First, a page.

Search This Blog

Love reading challenges? Check out my other blog:

2021 Literary Escapes Challenge

- Alabama
- Alaska
- Arizona (1)
- Arkansas
- California (4)
- Colorado (1)
- Connecticut (1)
- Delaware
- Florida
- Georgia
- Hawaii (1)
- Idaho
- Illinois (4)
- Indiana
- Iowa
- Kansas
- Kentucky (1)
- Louisiana (1)
- Maine
- Maryland (1)
- Massachusetts (1)
- Michigan (1)
- Minnesota (1)
- Mississippi
- Missouri
- Montana
- Nebraska (1)
- Nevada (1)
- New Hampshire (1)
- New Jersey (1)
- New Mexico
- New York (4)
- North Carolina (1)
- North Dakota
- Ohio (6)
- Oklahoma
- Oregon
- Pennsylvania (1)
- Rhode Island (1)
- South Carolina (1)
- South Dakota
- Tennessee
- Texas (1)
- Utah (1)
- Vermont (2)
- Virginia (3)
- Washington (3)
- West Virginia
- Wisconsin
- Wyoming (1)
- *Washington, D.C.

International:
Australia (2)
Canada (3)
England (6)
France (1)
Ireland (1)
Switzerland (1)
The Philippines (1)
Wales (1)

My Progress:


28 / 51 states. 55% done!

2021 Fall Into Reading Challenge

My Progress:


0 / 24 books. 0% done!

2021 Children's Historical Fiction Reading Challenge

2021 Children's Historical Fiction Reading Challenge
(Hosted by Yours Truly!)

My Progress:


7 / 25 books. 28% done!

2021 Popsugar Reading Challenge

My Progress:


33 / 50 books. 66% done!

Booklist Queen's 2021 Reading Challenge

My Progress:


35 / 52 books. 67% done!

2021 Historical Fiction Reading Challenge

2021 Craving for Cozies Reading Challenge

The 52 Club's 2021 Reading Challenge

My Progress:


39 / 52 books. 75% done!
Monday, December 01, 2014

Right-Up-My-Alley Premise Doesn't Live Up to Promise

(Image from Barnes & Noble)

Alice Hyatt believed she had a happy, stable marriage.  Then, her accountant husband disappeared with a pretty co-worker and the $200 million he stole from his company's clients.  Even though Alice was as shocked by his actions as everyone else, the police never quite believed her.  Her reputation shot, Alice fled New York City, nursing her broken heart at her family's summer cottage in the Berkshires.  Seven years later, she's still in Massachusetts, where she's finally managed to rebuild her life.  Her newly-launched landscape design company is gaining favor among the area's wealthy, securing her reputation as a tough, but successful businesswoman.  Sure, people still whisper about her husband, but Alice has managed to put the scandal behind her.  Mostly.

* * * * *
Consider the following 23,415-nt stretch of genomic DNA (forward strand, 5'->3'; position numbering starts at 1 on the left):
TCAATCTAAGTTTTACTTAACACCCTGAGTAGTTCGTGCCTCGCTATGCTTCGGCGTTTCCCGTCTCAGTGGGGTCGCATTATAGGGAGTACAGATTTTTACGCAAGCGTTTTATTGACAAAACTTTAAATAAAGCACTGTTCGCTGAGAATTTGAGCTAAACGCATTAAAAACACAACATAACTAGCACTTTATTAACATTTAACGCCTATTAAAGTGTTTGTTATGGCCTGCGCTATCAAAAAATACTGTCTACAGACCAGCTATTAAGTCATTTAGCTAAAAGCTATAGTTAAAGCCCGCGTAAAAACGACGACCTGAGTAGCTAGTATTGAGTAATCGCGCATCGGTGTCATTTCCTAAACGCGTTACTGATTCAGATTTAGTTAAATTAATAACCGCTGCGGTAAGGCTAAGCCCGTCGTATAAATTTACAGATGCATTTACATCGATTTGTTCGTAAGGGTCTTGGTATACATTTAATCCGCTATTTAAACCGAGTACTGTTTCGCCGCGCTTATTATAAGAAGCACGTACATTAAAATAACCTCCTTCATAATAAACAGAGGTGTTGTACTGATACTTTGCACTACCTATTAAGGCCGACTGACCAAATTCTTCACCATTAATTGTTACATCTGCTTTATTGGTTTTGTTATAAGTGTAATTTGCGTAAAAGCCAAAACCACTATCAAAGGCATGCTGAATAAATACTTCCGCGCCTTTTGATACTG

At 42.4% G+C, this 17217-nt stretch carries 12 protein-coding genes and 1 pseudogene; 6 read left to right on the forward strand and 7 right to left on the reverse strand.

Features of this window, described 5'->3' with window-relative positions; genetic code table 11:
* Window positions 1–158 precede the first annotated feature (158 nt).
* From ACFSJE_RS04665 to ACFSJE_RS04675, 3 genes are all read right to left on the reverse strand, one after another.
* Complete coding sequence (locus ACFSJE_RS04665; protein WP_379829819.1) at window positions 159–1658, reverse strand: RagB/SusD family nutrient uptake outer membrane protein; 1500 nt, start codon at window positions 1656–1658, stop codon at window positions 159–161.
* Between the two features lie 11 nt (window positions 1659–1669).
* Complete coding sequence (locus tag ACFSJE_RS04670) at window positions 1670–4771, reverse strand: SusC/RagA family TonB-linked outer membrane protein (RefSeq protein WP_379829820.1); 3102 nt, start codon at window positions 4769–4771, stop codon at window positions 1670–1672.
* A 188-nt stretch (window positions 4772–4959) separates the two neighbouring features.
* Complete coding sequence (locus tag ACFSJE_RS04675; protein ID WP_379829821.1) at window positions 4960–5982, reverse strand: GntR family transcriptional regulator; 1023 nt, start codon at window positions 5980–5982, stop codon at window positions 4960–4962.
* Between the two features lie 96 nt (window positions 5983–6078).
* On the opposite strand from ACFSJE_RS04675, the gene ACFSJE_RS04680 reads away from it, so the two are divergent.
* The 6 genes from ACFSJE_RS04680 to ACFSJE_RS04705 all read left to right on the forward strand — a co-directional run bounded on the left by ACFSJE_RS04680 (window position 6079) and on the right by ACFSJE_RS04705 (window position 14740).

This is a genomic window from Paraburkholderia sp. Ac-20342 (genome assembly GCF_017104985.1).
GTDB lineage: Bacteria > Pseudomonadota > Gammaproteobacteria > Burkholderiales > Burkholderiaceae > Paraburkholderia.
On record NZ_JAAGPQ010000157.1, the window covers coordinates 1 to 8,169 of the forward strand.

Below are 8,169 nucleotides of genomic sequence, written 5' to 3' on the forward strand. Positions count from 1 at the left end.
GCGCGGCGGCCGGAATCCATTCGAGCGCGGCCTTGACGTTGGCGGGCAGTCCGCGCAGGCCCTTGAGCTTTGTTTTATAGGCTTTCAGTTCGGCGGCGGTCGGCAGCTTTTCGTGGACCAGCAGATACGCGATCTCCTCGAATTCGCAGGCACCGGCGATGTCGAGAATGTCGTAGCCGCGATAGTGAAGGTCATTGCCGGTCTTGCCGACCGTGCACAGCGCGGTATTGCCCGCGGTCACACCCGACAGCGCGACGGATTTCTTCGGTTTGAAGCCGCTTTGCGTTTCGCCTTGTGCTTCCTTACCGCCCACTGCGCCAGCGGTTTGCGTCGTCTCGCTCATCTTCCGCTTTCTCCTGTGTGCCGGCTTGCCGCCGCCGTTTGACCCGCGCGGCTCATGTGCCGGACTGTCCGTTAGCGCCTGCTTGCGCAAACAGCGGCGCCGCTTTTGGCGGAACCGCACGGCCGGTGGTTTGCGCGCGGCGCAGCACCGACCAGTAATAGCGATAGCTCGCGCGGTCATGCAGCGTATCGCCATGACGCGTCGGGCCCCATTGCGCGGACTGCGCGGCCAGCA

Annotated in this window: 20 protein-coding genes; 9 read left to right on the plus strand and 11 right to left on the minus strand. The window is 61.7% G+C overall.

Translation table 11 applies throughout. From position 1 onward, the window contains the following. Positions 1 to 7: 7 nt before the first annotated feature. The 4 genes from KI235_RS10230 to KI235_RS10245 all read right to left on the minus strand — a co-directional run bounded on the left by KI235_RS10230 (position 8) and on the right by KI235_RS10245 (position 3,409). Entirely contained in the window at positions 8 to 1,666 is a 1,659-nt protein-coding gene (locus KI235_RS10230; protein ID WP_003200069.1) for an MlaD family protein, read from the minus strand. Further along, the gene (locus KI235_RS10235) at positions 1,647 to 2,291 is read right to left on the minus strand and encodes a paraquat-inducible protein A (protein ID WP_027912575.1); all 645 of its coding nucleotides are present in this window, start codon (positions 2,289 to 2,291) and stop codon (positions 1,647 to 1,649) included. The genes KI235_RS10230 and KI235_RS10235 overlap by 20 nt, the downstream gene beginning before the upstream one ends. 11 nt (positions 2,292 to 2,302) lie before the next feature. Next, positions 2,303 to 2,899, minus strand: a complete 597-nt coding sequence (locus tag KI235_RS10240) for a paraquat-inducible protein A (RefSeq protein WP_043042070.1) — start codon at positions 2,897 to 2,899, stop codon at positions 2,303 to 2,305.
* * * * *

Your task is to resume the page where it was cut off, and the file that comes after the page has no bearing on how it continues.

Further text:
When Alice receives an offer from the wealthiest man in town to design the extensive gardens which will surround his new mansion, she can hardly believe her luck.  Although Alice doesn't agree with hydro-fracking, the controversial practice through which Graham McKenzie has amassed his fortune, she can't help imagining all the things she could do with the exorbitant amount he's proposing to pay her.  After striking a deal that includes McKenzie donating a large sum to the town's historical society, Alice takes the job.  Although not everyone is happy about her decision, she's thrilled, especially with the friendship she's developing with her new boss.  Maybe McKenzie isn't the greedy blowhard everyone thinks he is.

Just when everything seems to be going right for Alice, her big paycheck bounces.  Then, her employer collapses.  He's dead.  And not of natural causes.  Plenty of people had reason to want McKenzie in the grave—including Alice.  With the suspicions of her past hanging over her head, she finds herself Public Enemy Number One.  The only way to clear her name?  Sniff out Graham McKenzie's murderer.  Before she ends up behind bars for a crime she didn't commit.

I always like a good scorned-woman-returns-home-to-find-herself-again story.  And with a murder mystery thrown into the mix?  How could I resist?  Bleeding Heart by Liza Gyllenhaal, sounded like the kind of novel I would totally eat up.  I would have, too, if it weren't for a few things, namely:  (1) a clumsy, plodding storyline; (2) a cast of unlikable characters; and (3) a mystery that starts too late and finishes too early.  A more suspenseful, streamlined plot would have done wonders for this novel.  As is, I found it dull, tedious and just not all that enjoyable.  Bummer, since Bleeding Heart had definite potential.